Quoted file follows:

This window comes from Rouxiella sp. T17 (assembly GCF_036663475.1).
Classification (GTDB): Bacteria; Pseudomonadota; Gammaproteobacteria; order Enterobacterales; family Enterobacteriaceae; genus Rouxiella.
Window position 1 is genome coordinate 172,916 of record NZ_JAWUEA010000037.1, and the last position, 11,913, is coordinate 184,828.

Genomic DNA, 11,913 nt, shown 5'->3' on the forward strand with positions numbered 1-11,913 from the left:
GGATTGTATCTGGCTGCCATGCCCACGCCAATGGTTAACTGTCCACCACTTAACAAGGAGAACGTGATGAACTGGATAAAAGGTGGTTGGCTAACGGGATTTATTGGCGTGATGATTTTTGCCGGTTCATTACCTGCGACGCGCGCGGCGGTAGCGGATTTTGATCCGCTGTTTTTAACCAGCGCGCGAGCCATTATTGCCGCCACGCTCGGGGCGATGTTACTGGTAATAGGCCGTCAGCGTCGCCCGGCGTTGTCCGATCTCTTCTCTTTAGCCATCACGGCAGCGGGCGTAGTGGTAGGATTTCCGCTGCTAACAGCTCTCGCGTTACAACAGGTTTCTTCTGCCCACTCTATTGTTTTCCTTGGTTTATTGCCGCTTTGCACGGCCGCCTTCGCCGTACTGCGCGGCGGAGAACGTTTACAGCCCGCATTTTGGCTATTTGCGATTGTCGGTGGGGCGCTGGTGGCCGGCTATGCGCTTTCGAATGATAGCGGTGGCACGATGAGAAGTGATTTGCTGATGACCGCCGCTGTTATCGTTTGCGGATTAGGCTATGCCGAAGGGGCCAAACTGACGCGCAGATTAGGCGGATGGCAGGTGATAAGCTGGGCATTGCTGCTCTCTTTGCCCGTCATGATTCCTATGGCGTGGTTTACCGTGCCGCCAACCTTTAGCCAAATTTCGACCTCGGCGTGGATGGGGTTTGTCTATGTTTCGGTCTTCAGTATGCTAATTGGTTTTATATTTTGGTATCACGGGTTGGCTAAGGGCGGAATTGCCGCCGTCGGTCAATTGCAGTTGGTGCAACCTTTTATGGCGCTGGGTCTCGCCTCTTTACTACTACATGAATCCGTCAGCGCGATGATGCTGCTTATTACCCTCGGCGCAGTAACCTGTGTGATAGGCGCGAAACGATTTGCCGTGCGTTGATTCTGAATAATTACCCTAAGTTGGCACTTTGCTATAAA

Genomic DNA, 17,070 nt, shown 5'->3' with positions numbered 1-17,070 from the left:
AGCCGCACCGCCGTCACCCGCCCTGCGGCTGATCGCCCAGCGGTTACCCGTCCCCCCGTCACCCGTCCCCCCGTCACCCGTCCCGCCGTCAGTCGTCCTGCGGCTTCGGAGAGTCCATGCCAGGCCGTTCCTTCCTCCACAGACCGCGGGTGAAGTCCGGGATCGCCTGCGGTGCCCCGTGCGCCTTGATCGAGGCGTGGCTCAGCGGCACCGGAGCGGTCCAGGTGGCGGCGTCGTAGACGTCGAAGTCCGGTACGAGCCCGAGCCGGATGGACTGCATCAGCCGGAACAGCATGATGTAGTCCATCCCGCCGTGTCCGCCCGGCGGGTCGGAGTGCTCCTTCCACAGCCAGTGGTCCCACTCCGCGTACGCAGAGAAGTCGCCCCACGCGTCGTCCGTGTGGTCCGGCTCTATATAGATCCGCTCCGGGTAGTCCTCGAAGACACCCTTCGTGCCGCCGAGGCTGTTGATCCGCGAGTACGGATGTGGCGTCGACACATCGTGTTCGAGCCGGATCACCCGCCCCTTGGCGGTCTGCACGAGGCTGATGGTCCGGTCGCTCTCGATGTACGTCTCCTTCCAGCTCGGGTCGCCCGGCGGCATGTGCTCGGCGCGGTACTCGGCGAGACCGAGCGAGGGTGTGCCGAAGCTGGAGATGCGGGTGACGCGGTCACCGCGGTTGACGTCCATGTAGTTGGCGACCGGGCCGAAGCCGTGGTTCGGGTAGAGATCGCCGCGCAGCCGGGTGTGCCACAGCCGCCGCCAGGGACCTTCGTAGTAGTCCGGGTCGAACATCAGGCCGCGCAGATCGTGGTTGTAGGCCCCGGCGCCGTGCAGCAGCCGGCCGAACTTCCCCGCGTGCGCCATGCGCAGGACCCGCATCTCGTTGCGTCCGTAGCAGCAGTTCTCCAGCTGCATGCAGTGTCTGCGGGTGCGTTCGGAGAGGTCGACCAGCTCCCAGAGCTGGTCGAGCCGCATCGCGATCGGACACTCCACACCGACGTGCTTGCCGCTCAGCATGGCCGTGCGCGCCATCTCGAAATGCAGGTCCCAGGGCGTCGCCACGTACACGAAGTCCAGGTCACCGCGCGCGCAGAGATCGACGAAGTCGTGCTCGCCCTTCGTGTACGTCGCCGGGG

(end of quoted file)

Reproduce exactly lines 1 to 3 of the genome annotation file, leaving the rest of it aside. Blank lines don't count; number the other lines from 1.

This window comes from Rouxiella sp. T17 (assembly GCF_036663475.1).
Classification (GTDB): Bacteria; Pseudomonadota; Gammaproteobacteria; order Enterobacterales; family Enterobacteriaceae; genus Rouxiella.
Window position 1 is genome coordinate 172,916 of record NZ_JAWUEA010000037.1, and the last position, 11,913, is coordinate 184,828.